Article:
The 10 best times Jon Stewart kept it real on ‘The Daily Show’
Cramer and Stewart meet on The Daily Show. On March 12, , television personality Jim Cramer appeared as a guest on The Daily Show. Cramer. Jon Stewart. Anyone looking for further proof that the media have latched onto popular rage It was there that Jim Cramer, the former hedge fund manager who hosts CNBC's “Mad Money,” They'll meet once again. Cramer and Stewart meet on The Daily Show . Cramer continued that he had previously idolized Jon Stewart: "The reason why it's been so hard for me, the.
All their slogans are like, 'We know what's going on in Wall Street. What's happening to me?
And it's so windy! What's going on, I'm scared! Plenty of people come in and give their criticism on this show.
But we're dealing with serious issues here; we need solutions, which I offer almost every night.
Jon Stewart–Jim Cramer conflict - Wikipedia
I don't want ad hominem attacks. Moreover, Cramer outlined, "But through a clever sound bite, Stewart, and subsequently Rich—neither of whom have bothered to listen to the context of the pulled quote—pass off the notion of account safety as an out-and-out buy recommendation.
If you called Mad Money and asked me about CitigroupI would tell you that the common stock might be worthless, but I would never tell you to pull your money out of the bank because I was worried about its solvency. Your money is safe in Citi as I said it was in Bear. The fact that I was right rankles me even more.
Jim Cramer and Jon Stewart's Daily Show showdown.
So Jim Cramer, I apologize," Stewart said. He then promptly showcased video of Cramer suggesting the safety of Bear Stearns stock during the Lightning Round on Mad Money, eleven days prior to the collapse of Bear Stearns. Stewart then stated, "He's not saying literally 'I'm asking you to buy Bear Stearns'; for that you have to go back a full seven weeks before the stock completely collapsed.
Jon Stewart is a comedian, and he's decided to focus on some calls I made during a bull market. The guy is a comedian. Commentator Joe Scarborough weighed in on the feud, criticizing Stewart and The Daily Show for being unfair to those ideologically opposed to Stewart: Tell us where America needs to go in the future.
And let us take a microphone around and a camera around with him 24 hours a day for a couple of months and then we can edit out all the mistakes he makes.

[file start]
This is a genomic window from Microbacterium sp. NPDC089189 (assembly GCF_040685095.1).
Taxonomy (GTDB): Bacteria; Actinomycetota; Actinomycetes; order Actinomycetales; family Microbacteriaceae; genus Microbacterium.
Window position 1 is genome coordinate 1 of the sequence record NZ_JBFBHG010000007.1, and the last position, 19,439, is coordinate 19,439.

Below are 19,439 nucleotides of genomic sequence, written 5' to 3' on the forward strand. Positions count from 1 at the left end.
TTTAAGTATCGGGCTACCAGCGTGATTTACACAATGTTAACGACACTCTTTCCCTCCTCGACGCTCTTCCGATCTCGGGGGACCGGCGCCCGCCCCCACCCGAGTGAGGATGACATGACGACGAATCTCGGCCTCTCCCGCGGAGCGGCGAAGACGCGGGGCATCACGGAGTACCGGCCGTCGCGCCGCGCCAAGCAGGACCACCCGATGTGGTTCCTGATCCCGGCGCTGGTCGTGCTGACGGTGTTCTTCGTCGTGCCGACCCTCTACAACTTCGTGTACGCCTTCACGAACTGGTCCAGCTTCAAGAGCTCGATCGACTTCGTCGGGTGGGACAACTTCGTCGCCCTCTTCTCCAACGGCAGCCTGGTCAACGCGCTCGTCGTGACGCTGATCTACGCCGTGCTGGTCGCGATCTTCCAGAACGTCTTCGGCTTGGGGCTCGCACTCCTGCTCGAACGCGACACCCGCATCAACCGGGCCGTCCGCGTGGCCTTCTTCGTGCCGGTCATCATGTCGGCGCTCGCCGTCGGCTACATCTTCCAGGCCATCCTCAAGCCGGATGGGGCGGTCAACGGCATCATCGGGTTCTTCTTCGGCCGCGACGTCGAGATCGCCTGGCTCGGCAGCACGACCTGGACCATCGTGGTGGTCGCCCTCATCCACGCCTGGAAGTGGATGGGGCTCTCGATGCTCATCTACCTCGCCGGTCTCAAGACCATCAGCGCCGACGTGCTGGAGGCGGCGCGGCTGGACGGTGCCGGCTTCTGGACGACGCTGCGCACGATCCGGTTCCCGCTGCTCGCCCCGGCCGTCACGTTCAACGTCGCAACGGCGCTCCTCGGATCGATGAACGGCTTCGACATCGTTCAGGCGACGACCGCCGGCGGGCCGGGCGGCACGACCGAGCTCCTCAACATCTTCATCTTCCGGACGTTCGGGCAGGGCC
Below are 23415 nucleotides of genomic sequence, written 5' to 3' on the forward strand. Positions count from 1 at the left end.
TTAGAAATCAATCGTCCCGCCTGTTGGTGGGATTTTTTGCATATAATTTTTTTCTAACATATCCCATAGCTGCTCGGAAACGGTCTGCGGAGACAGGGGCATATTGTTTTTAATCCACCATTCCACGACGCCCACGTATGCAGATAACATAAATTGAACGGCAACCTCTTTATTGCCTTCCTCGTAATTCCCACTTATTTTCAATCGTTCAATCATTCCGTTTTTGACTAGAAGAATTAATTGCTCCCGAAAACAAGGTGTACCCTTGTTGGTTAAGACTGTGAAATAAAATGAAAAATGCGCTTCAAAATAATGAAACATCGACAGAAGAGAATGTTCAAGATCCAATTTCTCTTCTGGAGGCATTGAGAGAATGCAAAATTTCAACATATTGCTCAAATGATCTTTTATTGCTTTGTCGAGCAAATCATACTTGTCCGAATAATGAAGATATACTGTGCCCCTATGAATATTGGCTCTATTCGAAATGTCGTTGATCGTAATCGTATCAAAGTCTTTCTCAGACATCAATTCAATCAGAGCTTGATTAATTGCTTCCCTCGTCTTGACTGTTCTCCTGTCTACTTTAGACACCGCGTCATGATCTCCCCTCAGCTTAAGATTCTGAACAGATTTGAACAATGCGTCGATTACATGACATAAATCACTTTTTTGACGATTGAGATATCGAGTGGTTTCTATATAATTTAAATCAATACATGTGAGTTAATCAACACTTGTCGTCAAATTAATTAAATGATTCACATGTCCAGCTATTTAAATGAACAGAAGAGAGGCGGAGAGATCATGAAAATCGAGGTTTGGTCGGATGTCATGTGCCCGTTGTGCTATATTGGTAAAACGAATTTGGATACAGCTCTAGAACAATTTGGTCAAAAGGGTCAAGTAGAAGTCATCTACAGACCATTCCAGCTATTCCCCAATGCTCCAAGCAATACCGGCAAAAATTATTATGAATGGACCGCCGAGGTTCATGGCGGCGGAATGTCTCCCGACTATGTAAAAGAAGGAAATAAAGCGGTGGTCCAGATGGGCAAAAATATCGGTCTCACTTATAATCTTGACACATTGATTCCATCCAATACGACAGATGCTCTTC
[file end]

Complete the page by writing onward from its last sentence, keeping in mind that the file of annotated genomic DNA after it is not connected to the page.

Jon Stewart–Jim Cramer conflict
It's very easy to shoot at the arena. Feud between CNBC and The Daily Show continues to escalate Cramer defended himself in a column published on March 11, which claimed that Stewart's criticism of Cramer had taken his words out of context.
He also said that he had told his viewers to sell all their stocks in October The March 11 episode of The Daily Show only briefly mentioned the controversy by featuring a montage of various network news personalities repeatedly characterizing Stewart and Cramer's back-and-forth as a "war of words", "full-blown war" and "anchor war," which Stewart called a "largely manufactured battle. Cramer revealed trepidation to Martha Stewart about his upcoming appearance that night: How bad is it gonna be?
Exclusive - Jim Cramer Extended Interview Pt. 1
Is he gonna kill me? And then suddenly to be attacked by a guy that's your idol makes it difficult. On the set, a glowing quintet of NBC peacocks lurked behind Cramer's hunched form. Out of his mouth came regular pleas that he has worked hard to drive corporate snakes off our financial island.
From his soul came some semisincere groveling of the type you use when making excuses in the office of your assistant principal or general practitioner. He refused to get the fundamental point, and you can't blame him for that: To do so would have invited an existential crisis.
Stewart, expressing chagrin that Cramer had become the single face of a multiheaded monster, made a persuasive argument that the financial-news networks behaved especially during the yearslong run-up to the mortgage crisis less like watchdogs than jackals. The notion was that the networks, being aware of a gap between image and reality that they had steadfastly refused to address in their coverage, had abdicated their journalistic responsibilities faster than you can say "Judith Miller.
The mock-stentorian intro made much of this "weeklong feud of the century" as a blockbuster pseudo-event: One hand raises a heavy-metal salute and encourages Stewart to rock on.
The other is filled with small questions: How much of his indignation is moral and how much is simply aesthetic? Why is this satirist aroused to his most serious anger by loudmouthed hacks?